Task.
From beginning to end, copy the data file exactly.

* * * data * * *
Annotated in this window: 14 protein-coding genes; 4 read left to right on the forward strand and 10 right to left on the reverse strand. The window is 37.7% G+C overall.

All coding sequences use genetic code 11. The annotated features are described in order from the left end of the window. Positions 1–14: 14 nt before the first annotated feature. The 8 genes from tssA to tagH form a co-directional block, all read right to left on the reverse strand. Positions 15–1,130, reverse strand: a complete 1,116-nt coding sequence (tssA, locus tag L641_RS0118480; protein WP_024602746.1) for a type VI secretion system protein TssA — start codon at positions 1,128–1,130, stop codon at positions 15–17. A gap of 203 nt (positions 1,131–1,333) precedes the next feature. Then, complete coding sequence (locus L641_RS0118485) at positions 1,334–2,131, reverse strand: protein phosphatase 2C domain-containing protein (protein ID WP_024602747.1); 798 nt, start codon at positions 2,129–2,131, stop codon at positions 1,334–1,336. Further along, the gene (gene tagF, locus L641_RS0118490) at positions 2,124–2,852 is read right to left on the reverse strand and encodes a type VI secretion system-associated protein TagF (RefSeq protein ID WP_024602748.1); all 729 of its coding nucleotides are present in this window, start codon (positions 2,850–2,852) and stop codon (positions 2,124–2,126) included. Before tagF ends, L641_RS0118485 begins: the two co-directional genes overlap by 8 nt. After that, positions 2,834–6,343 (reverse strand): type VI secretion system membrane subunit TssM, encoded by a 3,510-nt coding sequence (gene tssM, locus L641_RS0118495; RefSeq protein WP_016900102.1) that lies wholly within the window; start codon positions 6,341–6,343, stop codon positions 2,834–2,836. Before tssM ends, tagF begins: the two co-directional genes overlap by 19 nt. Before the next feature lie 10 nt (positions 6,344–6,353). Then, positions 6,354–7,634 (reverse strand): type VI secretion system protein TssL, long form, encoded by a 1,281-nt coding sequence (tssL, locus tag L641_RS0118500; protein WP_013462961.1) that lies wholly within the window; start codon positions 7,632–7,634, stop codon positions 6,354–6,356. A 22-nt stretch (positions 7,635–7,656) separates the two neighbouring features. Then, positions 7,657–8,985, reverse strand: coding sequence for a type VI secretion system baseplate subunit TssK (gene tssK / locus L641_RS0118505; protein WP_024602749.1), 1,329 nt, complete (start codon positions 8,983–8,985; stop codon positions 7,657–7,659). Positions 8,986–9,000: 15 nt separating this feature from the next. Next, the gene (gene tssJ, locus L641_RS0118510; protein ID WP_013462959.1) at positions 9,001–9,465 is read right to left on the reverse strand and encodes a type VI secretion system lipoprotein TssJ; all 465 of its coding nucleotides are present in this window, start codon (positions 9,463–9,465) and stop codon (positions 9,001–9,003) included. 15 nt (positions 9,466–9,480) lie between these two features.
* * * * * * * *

Annotated in this window: 14 protein-coding genes; 4 read left to right on the forward strand and 10 right to left on the reverse strand. The window is 37.7% G+C overall.

All coding sequences use genetic code 11. The annotated features are described in order from the left end of the window. Positions 1–14: 14 nt before the first annotated feature. The 8 genes from tssA to tagH form a co-directional block, all read right to left on the reverse strand. Positions 15–1,130, reverse strand: a complete 1,116-nt coding sequence (tssA, locus tag L641_RS0118480; protein WP_024602746.1) for a type VI secretion system protein TssA — start codon at positions 1,128–1,130, stop codon at positions 15–17. A gap of 203 nt (positions 1,131–1,333) precedes the next feature. Then, complete coding sequence (locus L641_RS0118485) at positions 1,334–2,131, reverse strand: protein phosphatase 2C domain-containing protein (protein ID WP_024602747.1); 798 nt, start codon at positions 2,129–2,131, stop codon at positions 1,334–1,336. Further along, the gene (gene tagF, locus L641_RS0118490) at positions 2,124–2,852 is read right to left on the reverse strand and encodes a type VI secretion system-associated protein TagF (RefSeq protein ID WP_024602748.1); all 729 of its coding nucleotides are present in this window, start codon (positions 2,850–2,852) and stop codon (positions 2,124–2,126) included. Before tagF ends, L641_RS0118485 begins: the two co-directional genes overlap by 8 nt. After that, positions 2,834–6,343 (reverse strand): type VI secretion system membrane subunit TssM, encoded by a 3,510-nt coding sequence (gene tssM, locus L641_RS0118495; RefSeq protein WP_016900102.1) that lies wholly within the window; start codon positions 6,341–6,343, stop codon positions 2,834–2,836. Before tssM ends, tagF begins: the two co-directional genes overlap by 19 nt. Before the next feature lie 10 nt (positions 6,344–6,353). Then, positions 6,354–7,634 (reverse strand): type VI secretion system protein TssL, long form, encoded by a 1,281-nt coding sequence (tssL, locus tag L641_RS0118500; protein WP_013462961.1) that lies wholly within the window; start codon positions 7,632–7,634, stop codon positions 6,354–6,356. A 22-nt stretch (positions 7,635–7,656) separates the two neighbouring features. Then, positions 7,657–8,985, reverse strand: coding sequence for a type VI secretion system baseplate subunit TssK (gene tssK / locus L641_RS0118505; protein WP_024602749.1), 1,329 nt, complete (start codon positions 8,983–8,985; stop codon positions 7,657–7,659). Positions 8,986–9,000: 15 nt separating this feature from the next. Next, the gene (gene tssJ, locus L641_RS0118510; protein ID WP_013462959.1) at positions 9,001–9,465 is read right to left on the reverse strand and encodes a type VI secretion system lipoprotein TssJ; all 465 of its coding nucleotides are present in this window, start codon (positions 9,463–9,465) and stop codon (positions 9,001–9,003) included. 15 nt (positions 9,466–9,480) lie between these two features.